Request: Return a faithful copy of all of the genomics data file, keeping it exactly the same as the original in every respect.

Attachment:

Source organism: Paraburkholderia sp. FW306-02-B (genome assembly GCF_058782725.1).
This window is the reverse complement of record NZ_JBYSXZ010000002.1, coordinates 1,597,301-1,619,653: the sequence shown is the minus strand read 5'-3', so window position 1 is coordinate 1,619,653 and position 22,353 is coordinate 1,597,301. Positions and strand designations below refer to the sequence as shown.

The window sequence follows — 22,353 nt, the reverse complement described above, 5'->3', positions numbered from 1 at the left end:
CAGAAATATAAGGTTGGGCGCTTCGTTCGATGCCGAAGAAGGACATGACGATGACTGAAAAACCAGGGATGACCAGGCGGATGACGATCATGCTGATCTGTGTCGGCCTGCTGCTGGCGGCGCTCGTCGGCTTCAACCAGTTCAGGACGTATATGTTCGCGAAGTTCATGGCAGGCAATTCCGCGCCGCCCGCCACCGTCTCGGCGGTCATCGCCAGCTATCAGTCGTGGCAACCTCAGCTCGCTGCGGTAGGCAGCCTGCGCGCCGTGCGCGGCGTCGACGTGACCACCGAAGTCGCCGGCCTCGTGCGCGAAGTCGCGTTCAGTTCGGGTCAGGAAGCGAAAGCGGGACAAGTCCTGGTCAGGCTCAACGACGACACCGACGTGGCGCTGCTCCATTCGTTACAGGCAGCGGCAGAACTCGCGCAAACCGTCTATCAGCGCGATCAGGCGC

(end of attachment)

Source organism: Paraburkholderia sp. FW306-02-B (genome assembly GCF_058782725.1).
This window is the reverse complement of record NZ_JBYSXZ010000002.1, coordinates 1,597,301-1,619,653: the sequence shown is the minus strand read 5'-3', so window position 1 is coordinate 1,619,653 and position 22,353 is coordinate 1,597,301. Positions and strand designations below refer to the sequence as shown.

The window sequence follows — 22,353 nt, the reverse complement described above, 5'->3', positions numbered from 1 at the left end:
CAGAAATATAAGGTTGGGCGCTTCGTTCGATGCCGAAGAAGGACATGACGATGACTGAAAAACCAGGGATGACCAGGCGGATGACGATCATGCTGATCTGTGTCGGCCTGCTGCTGGCGGCGCTCGTCGGCTTCAACCAGTTCAGGACGTATATGTTCGCGAAGTTCATGGCAGGCAATTCCGCGCCGCCCGCCACCGTCTCGGCGGTCATCGCCAGCTATCAGTCGTGGCAACCTCAGCTCGCTGCGGTAGGCAGCCTGCGCGCCGTGCGCGGCGTCGACGTGACCACCGAAGTCGCCGGCCTCGTGCGCGAAGTCGCGTTCAGTTCGGGTCAGGAAGCGAAAGCGGGACAAGTCCTGGTCAGGCTCAACGACGACACCGACGTGGCGCTGCTCCATTCGTTACAGGCAGCGGCAGAACTCGCGCAAACCGTCTATCAGCGCGATCAGGCGC